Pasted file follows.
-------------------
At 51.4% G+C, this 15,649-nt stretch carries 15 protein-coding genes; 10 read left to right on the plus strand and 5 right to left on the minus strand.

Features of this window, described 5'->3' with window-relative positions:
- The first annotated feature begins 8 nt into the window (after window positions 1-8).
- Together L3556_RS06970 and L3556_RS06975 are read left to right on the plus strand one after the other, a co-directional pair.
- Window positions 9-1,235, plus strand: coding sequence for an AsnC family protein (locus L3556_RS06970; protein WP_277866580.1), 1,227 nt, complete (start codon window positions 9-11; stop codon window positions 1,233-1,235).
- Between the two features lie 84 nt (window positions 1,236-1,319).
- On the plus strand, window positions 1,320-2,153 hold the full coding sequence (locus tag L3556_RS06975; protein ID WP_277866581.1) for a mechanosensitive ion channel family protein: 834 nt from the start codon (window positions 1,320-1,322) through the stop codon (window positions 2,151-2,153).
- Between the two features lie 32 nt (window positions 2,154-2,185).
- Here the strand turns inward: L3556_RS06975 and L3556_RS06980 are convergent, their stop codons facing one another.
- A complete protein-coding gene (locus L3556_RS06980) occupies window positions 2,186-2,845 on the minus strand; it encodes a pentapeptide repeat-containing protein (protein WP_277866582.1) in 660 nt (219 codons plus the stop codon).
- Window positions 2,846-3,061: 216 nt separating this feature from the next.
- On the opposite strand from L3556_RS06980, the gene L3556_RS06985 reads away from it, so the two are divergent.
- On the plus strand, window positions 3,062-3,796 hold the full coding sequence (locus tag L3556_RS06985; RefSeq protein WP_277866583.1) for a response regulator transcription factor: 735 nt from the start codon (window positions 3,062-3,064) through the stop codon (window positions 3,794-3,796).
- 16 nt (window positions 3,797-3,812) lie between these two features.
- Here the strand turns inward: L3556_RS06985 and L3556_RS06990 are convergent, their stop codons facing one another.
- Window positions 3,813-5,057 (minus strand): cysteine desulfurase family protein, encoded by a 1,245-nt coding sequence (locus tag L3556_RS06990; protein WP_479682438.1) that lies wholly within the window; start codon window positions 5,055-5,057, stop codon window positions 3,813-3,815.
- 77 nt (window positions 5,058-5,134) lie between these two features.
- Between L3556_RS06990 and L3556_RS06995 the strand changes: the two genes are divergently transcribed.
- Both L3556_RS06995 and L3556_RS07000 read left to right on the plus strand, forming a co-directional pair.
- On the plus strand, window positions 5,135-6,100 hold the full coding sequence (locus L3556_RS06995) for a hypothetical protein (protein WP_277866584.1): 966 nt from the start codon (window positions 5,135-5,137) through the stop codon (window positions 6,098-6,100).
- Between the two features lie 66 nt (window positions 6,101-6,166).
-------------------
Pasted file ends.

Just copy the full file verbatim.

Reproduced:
At 51.4% G+C, this 15,649-nt stretch carries 15 protein-coding genes; 10 read left to right on the plus strand and 5 right to left on the minus strand.

Features of this window, described 5'->3' with window-relative positions:
- The first annotated feature begins 8 nt into the window (after window positions 1-8).
- Together L3556_RS06970 and L3556_RS06975 are read left to right on the plus strand one after the other, a co-directional pair.
- Window positions 9-1,235, plus strand: coding sequence for an AsnC family protein (locus L3556_RS06970; protein WP_277866580.1), 1,227 nt, complete (start codon window positions 9-11; stop codon window positions 1,233-1,235).
- Between the two features lie 84 nt (window positions 1,236-1,319).
- On the plus strand, window positions 1,320-2,153 hold the full coding sequence (locus tag L3556_RS06975; protein ID WP_277866581.1) for a mechanosensitive ion channel family protein: 834 nt from the start codon (window positions 1,320-1,322) through the stop codon (window positions 2,151-2,153).
- Between the two features lie 32 nt (window positions 2,154-2,185).
- Here the strand turns inward: L3556_RS06975 and L3556_RS06980 are convergent, their stop codons facing one another.
- A complete protein-coding gene (locus L3556_RS06980) occupies window positions 2,186-2,845 on the minus strand; it encodes a pentapeptide repeat-containing protein (protein WP_277866582.1) in 660 nt (219 codons plus the stop codon).
- Window positions 2,846-3,061: 216 nt separating this feature from the next.
- On the opposite strand from L3556_RS06980, the gene L3556_RS06985 reads away from it, so the two are divergent.
- On the plus strand, window positions 3,062-3,796 hold the full coding sequence (locus tag L3556_RS06985; RefSeq protein WP_277866583.1) for a response regulator transcription factor: 735 nt from the start codon (window positions 3,062-3,064) through the stop codon (window positions 3,794-3,796).
- 16 nt (window positions 3,797-3,812) lie between these two features.
- Here the strand turns inward: L3556_RS06985 and L3556_RS06990 are convergent, their stop codons facing one another.
- Window positions 3,813-5,057 (minus strand): cysteine desulfurase family protein, encoded by a 1,245-nt coding sequence (locus tag L3556_RS06990; protein WP_479682438.1) that lies wholly within the window; start codon window positions 5,055-5,057, stop codon window positions 3,813-3,815.
- 77 nt (window positions 5,058-5,134) lie between these two features.
- Between L3556_RS06990 and L3556_RS06995 the strand changes: the two genes are divergently transcribed.
- Both L3556_RS06995 and L3556_RS07000 read left to right on the plus strand, forming a co-directional pair.
- On the plus strand, window positions 5,135-6,100 hold the full coding sequence (locus L3556_RS06995) for a hypothetical protein (protein WP_277866584.1): 966 nt from the start codon (window positions 5,135-5,137) through the stop codon (window positions 6,098-6,100).
- Between the two features lie 66 nt (window positions 6,101-6,166).